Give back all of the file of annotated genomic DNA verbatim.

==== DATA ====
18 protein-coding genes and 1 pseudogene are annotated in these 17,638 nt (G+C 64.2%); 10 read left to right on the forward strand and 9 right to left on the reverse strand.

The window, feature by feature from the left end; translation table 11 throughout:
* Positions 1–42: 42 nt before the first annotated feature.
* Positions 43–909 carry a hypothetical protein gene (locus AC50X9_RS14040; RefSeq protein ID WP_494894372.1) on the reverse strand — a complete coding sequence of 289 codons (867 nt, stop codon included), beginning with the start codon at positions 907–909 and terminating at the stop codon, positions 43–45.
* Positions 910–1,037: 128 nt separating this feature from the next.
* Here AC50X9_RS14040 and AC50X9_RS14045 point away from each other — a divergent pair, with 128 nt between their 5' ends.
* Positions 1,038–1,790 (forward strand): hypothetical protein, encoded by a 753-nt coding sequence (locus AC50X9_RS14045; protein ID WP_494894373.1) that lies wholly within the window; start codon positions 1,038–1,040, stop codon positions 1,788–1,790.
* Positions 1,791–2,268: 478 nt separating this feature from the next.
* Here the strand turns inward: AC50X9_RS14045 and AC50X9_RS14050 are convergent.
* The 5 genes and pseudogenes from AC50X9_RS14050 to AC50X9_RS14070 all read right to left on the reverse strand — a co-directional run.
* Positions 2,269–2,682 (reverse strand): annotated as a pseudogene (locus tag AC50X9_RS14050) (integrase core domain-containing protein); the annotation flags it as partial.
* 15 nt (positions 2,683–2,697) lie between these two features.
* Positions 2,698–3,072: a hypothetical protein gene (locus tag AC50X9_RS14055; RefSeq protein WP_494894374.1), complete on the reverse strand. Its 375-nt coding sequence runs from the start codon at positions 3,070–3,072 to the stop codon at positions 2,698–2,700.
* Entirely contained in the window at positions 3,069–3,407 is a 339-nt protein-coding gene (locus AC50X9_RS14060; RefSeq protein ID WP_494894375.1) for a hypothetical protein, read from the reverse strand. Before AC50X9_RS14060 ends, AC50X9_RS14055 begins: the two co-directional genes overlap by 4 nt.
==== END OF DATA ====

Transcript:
18 protein-coding genes and 1 pseudogene are annotated in these 17,638 nt (G+C 64.2%); 10 read left to right on the forward strand and 9 right to left on the reverse strand.

The window, feature by feature from the left end; translation table 11 throughout:
* Positions 1–42: 42 nt before the first annotated feature.
* Positions 43–909 carry a hypothetical protein gene (locus AC50X9_RS14040; RefSeq protein ID WP_494894372.1) on the reverse strand — a complete coding sequence of 289 codons (867 nt, stop codon included), beginning with the start codon at positions 907–909 and terminating at the stop codon, positions 43–45.
* Positions 910–1,037: 128 nt separating this feature from the next.
* Here AC50X9_RS14040 and AC50X9_RS14045 point away from each other — a divergent pair, with 128 nt between their 5' ends.
* Positions 1,038–1,790 (forward strand): hypothetical protein, encoded by a 753-nt coding sequence (locus AC50X9_RS14045; protein ID WP_494894373.1) that lies wholly within the window; start codon positions 1,038–1,040, stop codon positions 1,788–1,790.
* Positions 1,791–2,268: 478 nt separating this feature from the next.
* Here the strand turns inward: AC50X9_RS14045 and AC50X9_RS14050 are convergent.
* The 5 genes and pseudogenes from AC50X9_RS14050 to AC50X9_RS14070 all read right to left on the reverse strand — a co-directional run.
* Positions 2,269–2,682 (reverse strand): annotated as a pseudogene (locus tag AC50X9_RS14050) (integrase core domain-containing protein); the annotation flags it as partial.
* 15 nt (positions 2,683–2,697) lie between these two features.
* Positions 2,698–3,072: a hypothetical protein gene (locus tag AC50X9_RS14055; RefSeq protein WP_494894374.1), complete on the reverse strand. Its 375-nt coding sequence runs from the start codon at positions 3,070–3,072 to the stop codon at positions 2,698–2,700.
* Entirely contained in the window at positions 3,069–3,407 is a 339-nt protein-coding gene (locus AC50X9_RS14060; RefSeq protein ID WP_494894375.1) for a hypothetical protein, read from the reverse strand. Before AC50X9_RS14060 ends, AC50X9_RS14055 begins: the two co-directional genes overlap by 4 nt.